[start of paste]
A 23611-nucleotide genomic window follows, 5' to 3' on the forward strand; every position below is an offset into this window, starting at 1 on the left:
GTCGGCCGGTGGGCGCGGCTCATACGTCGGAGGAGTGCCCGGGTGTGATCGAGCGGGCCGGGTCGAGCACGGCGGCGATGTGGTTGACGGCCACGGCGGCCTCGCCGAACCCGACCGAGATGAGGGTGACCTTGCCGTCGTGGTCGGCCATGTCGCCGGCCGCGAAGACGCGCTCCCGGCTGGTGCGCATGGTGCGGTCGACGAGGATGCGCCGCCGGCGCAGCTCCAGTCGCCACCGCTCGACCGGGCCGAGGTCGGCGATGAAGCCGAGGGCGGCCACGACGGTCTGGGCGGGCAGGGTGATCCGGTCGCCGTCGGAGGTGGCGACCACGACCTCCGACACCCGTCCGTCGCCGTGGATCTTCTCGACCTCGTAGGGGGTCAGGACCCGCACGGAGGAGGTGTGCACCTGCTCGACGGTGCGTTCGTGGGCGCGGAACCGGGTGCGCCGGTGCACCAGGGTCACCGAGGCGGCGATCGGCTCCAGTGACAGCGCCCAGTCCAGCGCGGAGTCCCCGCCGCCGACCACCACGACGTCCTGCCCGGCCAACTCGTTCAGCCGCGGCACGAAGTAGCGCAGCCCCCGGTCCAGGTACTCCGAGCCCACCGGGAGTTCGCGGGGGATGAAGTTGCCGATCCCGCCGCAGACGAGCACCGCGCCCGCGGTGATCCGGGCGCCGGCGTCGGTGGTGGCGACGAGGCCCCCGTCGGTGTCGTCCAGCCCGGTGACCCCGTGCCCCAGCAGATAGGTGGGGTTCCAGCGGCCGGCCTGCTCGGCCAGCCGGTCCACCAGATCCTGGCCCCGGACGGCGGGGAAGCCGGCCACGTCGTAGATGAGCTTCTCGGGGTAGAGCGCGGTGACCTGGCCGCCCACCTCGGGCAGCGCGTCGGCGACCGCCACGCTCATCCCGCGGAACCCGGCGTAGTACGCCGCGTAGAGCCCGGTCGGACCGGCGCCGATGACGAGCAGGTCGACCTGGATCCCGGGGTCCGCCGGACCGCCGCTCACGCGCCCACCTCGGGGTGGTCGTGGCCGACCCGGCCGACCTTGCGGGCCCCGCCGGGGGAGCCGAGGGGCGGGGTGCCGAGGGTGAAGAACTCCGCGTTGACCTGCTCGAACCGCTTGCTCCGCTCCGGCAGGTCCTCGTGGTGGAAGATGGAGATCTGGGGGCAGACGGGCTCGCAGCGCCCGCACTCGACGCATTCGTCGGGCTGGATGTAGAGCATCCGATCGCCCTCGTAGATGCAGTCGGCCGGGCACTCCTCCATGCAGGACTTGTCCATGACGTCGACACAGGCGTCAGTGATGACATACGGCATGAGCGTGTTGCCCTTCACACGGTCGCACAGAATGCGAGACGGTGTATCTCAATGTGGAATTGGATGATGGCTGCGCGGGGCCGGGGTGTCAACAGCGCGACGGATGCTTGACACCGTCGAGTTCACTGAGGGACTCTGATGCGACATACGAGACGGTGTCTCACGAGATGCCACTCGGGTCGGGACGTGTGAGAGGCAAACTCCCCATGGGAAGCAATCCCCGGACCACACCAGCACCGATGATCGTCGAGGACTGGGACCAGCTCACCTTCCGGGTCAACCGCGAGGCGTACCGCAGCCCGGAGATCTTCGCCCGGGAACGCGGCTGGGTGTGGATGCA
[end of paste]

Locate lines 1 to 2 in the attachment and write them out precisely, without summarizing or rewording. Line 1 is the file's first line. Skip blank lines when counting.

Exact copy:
A 23611-nucleotide genomic window follows, 5' to 3' on the forward strand; every position below is an offset into this window, starting at 1 on the left:
GTCGGCCGGTGGGCGCGGCTCATACGTCGGAGGAGTGCCCGGGTGTGATCGAGCGGGCCGGGTCGAGCACGGCGGCGATGTGGTTGACGGCCACGGCGGCCTCGCCGAACCCGACCGAGATGAGGGTGACCTTGCCGTCGTGGTCGGCCATGTCGCCGGCCGCGAAGACGCGCTCCCGGCTGGTGCGCATGGTGCGGTCGACGAGGATGCGCCGCCGGCGCAGCTCCAGTCGCCACCGCTCGACCGGGCCGAGGTCGGCGATGAAGCCGAGGGCGGCCACGACGGTCTGGGCGGGCAGGGTGATCCGGTCGCCGTCGGAGGTGGCGACCACGACCTCCGACACCCGTCCGTCGCCGTGGATCTTCTCGACCTCGTAGGGGGTCAGGACCCGCACGGAGGAGGTGTGCACCTGCTCGACGGTGCGTTCGTGGGCGCGGAACCGGGTGCGCCGGTGCACCAGGGTCACCGAGGCGGCGATCGGCTCCAGTGACAGCGCCCAGTCCAGCGCGGAGTCCCCGCCGCCGACCACCACGACGTCCTGCCCGGCCAACTCGTTCAGCCGCGGCACGAAGTAGCGCAGCCCCCGGTCCAGGTACTCCGAGCCCACCGGGAGTTCGCGGGGGATGAAGTTGCCGATCCCGCCGCAGACGAGCACCGCGCCCGCGGTGATCCGGGCGCCGGCGTCGGTGGTGGCGACGAGGCCCCCGTCGGTGTCGTCCAGCCCGGTGACCCCGTGCCCCAGCAGATAGGTGGGGTTCCAGCGGCCGGCCTGCTCGGCCAGCCGGTCCACCAGATCCTGGCCCCGGACGGCGGGGAAGCCGGCCACGTCGTAGATGAGCTTCTCGGGGTAGAGCGCGGTGACCTGGCCGCCCACCTCGGGCAGCGCGTCGGCGACCGCCACGCTCATCCCGCGGAACCCGGCGTAGTACGCCGCGTAGAGCCCGGTCGGACCGGCGCCGATGACGAGCAGGTCGACCTGGATCCCGGGGTCCGCCGGACCGCCGCTCACGCGCCCACCTCGGGGTGGTCGTGGCCGACCCGGCCGACCTTGCGGGCCCCGCCGGGGGAGCCGAGGGGCGGGGTGCCGAGGGTGAAGAACTCCGCGTTGACCTGCTCGAACCGCTTGCTCCGCTCCGGCAGGTCCTCGTGGTGGAAGATGGAGATCTGGGGGCAGACGGGCTCGCAGCGCCCGCACTCGACGCATTCGTCGGGCTGGATGTAGAGCATCCGATCGCCCTCGTAGATGCAGTCGGCCGGGCACTCCTCCATGCAGGACTTGTCCATGACGTCGACACAGGCGTCAGTGATGACATACGGCATGAGCGTGTTGCCCTTCACACGGTCGCACAGAATGCGAGACGGTGTATCTCAATGTGGAATTGGATGATGGCTGCGCGGGGCCGGGGTGTCAACAGCGCGACGGATGCTTGACACCGTCGAGTTCACTGAGGGACTCTGATGCGACATACGAGACGGTGTCTCACGAGATGCCACTCGGGTCGGGACGTGTGAGAGGCAAACTCCCCATGGGAAGCAATCCCCGGACCACACCAGCACCGATGATCGTCGAGGACTGGGACCAGCTCACCTTCCGGGTCAACCGCGAGGCGTACCGCAGCCCGGAGATCTTCGCCCGGGAACGCGGCTGGGTGTGGATGCA